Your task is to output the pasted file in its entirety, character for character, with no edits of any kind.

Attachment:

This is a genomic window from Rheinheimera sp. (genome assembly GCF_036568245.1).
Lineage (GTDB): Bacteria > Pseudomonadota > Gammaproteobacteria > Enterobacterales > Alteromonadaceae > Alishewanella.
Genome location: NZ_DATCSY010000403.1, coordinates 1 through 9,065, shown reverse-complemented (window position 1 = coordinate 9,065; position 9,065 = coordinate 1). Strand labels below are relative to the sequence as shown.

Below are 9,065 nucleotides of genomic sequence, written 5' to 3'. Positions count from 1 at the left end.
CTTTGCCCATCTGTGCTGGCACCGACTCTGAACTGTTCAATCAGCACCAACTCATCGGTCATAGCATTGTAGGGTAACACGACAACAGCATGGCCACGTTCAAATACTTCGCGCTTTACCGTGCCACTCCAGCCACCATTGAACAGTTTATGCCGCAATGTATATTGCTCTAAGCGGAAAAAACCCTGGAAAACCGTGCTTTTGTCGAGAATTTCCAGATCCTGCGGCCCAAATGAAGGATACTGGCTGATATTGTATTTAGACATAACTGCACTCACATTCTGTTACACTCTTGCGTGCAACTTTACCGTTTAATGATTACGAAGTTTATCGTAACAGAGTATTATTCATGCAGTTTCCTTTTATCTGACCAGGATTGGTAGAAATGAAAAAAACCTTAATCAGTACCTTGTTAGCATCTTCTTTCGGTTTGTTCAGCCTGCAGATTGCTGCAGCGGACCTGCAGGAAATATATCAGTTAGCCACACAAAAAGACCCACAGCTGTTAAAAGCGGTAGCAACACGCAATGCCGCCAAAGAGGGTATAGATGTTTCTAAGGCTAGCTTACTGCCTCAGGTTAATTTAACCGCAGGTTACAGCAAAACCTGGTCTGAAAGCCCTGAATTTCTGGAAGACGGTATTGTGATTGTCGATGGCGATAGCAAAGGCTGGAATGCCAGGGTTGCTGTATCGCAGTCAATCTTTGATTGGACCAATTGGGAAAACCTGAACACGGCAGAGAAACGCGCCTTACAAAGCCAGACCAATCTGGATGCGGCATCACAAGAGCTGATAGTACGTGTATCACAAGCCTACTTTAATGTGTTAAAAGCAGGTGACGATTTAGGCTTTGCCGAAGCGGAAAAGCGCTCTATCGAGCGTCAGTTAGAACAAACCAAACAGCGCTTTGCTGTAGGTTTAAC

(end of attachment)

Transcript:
This is a genomic window from Rheinheimera sp. (genome assembly GCF_036568245.1).
Lineage (GTDB): Bacteria > Pseudomonadota > Gammaproteobacteria > Enterobacterales > Alteromonadaceae > Alishewanella.
Genome location: NZ_DATCSY010000403.1, coordinates 1 through 9,065, shown reverse-complemented (window position 1 = coordinate 9,065; position 9,065 = coordinate 1). Strand labels below are relative to the sequence as shown.

Below are 9,065 nucleotides of genomic sequence, written 5' to 3'. Positions count from 1 at the left end.
CTTTGCCCATCTGTGCTGGCACCGACTCTGAACTGTTCAATCAGCACCAACTCATCGGTCATAGCATTGTAGGGTAACACGACAACAGCATGGCCACGTTCAAATACTTCGCGCTTTACCGTGCCACTCCAGCCACCATTGAACAGTTTATGCCGCAATGTATATTGCTCTAAGCGGAAAAAACCCTGGAAAACCGTGCTTTTGTCGAGAATTTCCAGATCCTGCGGCCCAAATGAAGGATACTGGCTGATATTGTATTTAGACATAACTGCACTCACATTCTGTTACACTCTTGCGTGCAACTTTACCGTTTAATGATTACGAAGTTTATCGTAACAGAGTATTATTCATGCAGTTTCCTTTTATCTGACCAGGATTGGTAGAAATGAAAAAAACCTTAATCAGTACCTTGTTAGCATCTTCTTTCGGTTTGTTCAGCCTGCAGATTGCTGCAGCGGACCTGCAGGAAATATATCAGTTAGCCACACAAAAAGACCCACAGCTGTTAAAAGCGGTAGCAACACGCAATGCCGCCAAAGAGGGTATAGATGTTTCTAAGGCTAGCTTACTGCCTCAGGTTAATTTAACCGCAGGTTACAGCAAAACCTGGTCTGAAAGCCCTGAATTTCTGGAAGACGGTATTGTGATTGTCGATGGCGATAGCAAAGGCTGGAATGCCAGGGTTGCTGTATCGCAGTCAATCTTTGATTGGACCAATTGGGAAAACCTGAACACGGCAGAGAAACGCGCCTTACAAAGCCAGACCAATCTGGATGCGGCATCACAAGAGCTGATAGTACGTGTATCACAAGCCTACTTTAATGTGTTAAAAGCAGGTGACGATTTAGGCTTTGCCGAAGCGGAAAAGCGCTCTATCGAGCGTCAGTTAGAACAAACCAAACAGCGCTTTGCTGTAGGTTTAAC